Alternative Name(s): Miniature Dishes

Set of four miniature brown ceramic toy dishes with white pattern markings. Made by Senor Munoz, Senora Carmon Martiniano Munoz, Senor Martiniano (her father) & Pedro Munoz, aged 12, Tonala, Mexico, 1963. One of a group of toys made by members of the Munoz family in Tonala, Mexico. In this ancient 'pueblo', each home is a pottery factory where the families have made the same type of pottery for many generations. Dishes like these are also used by adults in social rituals among merchants on public market days in Mexico.

Collected by American folklorist Dr Dorothy Howard. In 1962-63, during sabbatical leave, Dr Howard undertook research in Tonala. She had for many years been keen to study a single child intensively in the context of his family and community, and collect play materials from the local community. She choose to study Pedro Munoz, who was 12 years old in 1962. She published a book based her research, Pedro of Tonalá, in 1989. In later years she studied a girl from ages two to four in Lincoln, Nebraska (1967-1969), and in 1977 published a detailed account of her own childhood in Dorothy's World: Childhood in Sabine Bottom, 1902-1910.

This set is part of the Dorothy Howard Collection. Dr Howard visited Australia as a Fulbright fellow in 1954-55 to document and research the folklore of Australian children, and established an on-going research connection with Australia, particularly through Dr June Factor. The Collection primarily contains documents, photographs and objects from Australia and the United States. It is now contained with the Australian Children's Folklore Collection (ACFC), unique in Australia, documenting contemporary children's folklore across Australia and in other countries reaching back to the 1870s. The Collection has a strong component of research material relating to Victoria.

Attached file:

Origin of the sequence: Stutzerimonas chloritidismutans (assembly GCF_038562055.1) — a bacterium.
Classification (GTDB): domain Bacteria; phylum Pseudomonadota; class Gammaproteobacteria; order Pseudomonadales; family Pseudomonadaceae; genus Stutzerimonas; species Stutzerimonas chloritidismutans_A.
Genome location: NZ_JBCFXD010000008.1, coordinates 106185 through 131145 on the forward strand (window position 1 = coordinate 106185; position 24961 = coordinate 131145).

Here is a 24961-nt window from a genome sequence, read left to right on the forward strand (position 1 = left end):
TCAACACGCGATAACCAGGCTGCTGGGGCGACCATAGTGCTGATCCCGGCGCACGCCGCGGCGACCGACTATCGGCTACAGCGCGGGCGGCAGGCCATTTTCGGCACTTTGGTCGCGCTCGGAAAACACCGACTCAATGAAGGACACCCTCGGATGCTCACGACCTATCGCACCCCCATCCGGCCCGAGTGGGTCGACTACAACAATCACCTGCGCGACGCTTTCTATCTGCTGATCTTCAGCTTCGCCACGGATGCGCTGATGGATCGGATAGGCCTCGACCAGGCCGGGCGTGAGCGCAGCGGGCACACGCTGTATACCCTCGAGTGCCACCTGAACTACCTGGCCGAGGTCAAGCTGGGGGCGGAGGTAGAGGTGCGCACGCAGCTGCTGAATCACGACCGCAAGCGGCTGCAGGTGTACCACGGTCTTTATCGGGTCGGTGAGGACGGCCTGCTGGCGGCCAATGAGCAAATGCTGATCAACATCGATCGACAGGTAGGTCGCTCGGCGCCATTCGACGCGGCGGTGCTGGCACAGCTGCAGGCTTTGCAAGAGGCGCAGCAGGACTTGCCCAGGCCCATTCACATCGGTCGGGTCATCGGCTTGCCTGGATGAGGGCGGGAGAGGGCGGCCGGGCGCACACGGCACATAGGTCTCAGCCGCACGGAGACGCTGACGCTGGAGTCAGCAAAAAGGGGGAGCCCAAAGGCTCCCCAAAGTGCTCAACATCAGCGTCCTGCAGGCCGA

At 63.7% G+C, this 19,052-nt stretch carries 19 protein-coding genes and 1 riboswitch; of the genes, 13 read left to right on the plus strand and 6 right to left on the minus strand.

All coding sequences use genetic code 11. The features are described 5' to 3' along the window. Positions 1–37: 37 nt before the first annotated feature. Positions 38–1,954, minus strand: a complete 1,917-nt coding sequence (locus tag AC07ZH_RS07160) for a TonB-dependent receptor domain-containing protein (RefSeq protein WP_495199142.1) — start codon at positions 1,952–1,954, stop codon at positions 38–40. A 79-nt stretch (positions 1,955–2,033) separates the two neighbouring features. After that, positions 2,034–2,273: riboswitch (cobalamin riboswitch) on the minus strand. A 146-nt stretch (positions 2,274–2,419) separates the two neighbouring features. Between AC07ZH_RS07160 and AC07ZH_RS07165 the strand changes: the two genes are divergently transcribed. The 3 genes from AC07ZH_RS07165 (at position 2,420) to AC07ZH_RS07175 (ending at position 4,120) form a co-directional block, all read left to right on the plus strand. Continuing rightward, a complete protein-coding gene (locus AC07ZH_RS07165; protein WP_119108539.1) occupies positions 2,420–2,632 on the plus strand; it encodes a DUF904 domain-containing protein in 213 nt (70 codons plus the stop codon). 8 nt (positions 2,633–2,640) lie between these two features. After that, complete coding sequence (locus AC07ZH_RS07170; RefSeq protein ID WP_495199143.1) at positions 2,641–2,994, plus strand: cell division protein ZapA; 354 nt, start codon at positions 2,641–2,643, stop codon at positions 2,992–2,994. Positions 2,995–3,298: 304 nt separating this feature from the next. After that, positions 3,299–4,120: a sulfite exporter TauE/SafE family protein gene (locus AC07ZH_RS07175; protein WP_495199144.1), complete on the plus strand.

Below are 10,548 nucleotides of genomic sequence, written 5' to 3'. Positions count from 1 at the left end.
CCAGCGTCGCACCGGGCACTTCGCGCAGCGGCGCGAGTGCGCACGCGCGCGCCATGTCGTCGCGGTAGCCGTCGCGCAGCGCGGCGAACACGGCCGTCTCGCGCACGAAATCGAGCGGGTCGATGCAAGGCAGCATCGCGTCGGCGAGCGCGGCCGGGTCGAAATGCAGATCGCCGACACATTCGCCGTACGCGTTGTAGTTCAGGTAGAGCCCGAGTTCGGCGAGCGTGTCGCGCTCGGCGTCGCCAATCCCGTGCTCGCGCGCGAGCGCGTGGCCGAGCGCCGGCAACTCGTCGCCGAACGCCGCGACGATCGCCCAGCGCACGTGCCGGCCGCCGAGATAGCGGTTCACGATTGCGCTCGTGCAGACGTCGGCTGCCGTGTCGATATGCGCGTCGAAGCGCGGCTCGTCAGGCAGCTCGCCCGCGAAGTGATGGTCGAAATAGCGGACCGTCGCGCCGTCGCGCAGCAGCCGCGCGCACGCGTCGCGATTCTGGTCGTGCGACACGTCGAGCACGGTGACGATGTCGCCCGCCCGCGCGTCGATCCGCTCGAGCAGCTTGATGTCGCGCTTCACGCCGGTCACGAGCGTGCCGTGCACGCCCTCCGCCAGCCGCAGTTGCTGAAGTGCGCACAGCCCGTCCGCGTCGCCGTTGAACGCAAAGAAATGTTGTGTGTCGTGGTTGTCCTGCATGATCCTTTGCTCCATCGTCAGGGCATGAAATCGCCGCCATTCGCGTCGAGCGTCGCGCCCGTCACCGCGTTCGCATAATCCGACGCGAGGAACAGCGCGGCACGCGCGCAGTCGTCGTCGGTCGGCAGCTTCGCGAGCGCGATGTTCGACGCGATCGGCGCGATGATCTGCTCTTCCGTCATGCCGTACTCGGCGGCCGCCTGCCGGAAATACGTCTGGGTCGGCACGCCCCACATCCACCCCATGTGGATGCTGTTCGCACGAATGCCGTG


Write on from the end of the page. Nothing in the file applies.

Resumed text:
Physical Description

Set of four miniature brown ceramic toy dishes with white pattern markings. One flat bowl with white pattern around the rim, one utensil jar with two white rings around the rim, one vase with white bird decoration and one urn with handle and white pattern. Pieces are stored in a white cardboard box.


The making of ceramic pottery is a tradition handed down through generations of Mexican families. In Tonala, an ancient pueblo fifteen miles from Guadalajara, families have made pottery for generations.
At the time these dishes were made, Pedro, the oldest son, was an apprentice who, one day, would head the family pottery factory. They are an example of the link between family and cultural traditions, and how a family craft is passed on to each succeeding generation. The whole set of dishes represents the craft of three generations of the one family.

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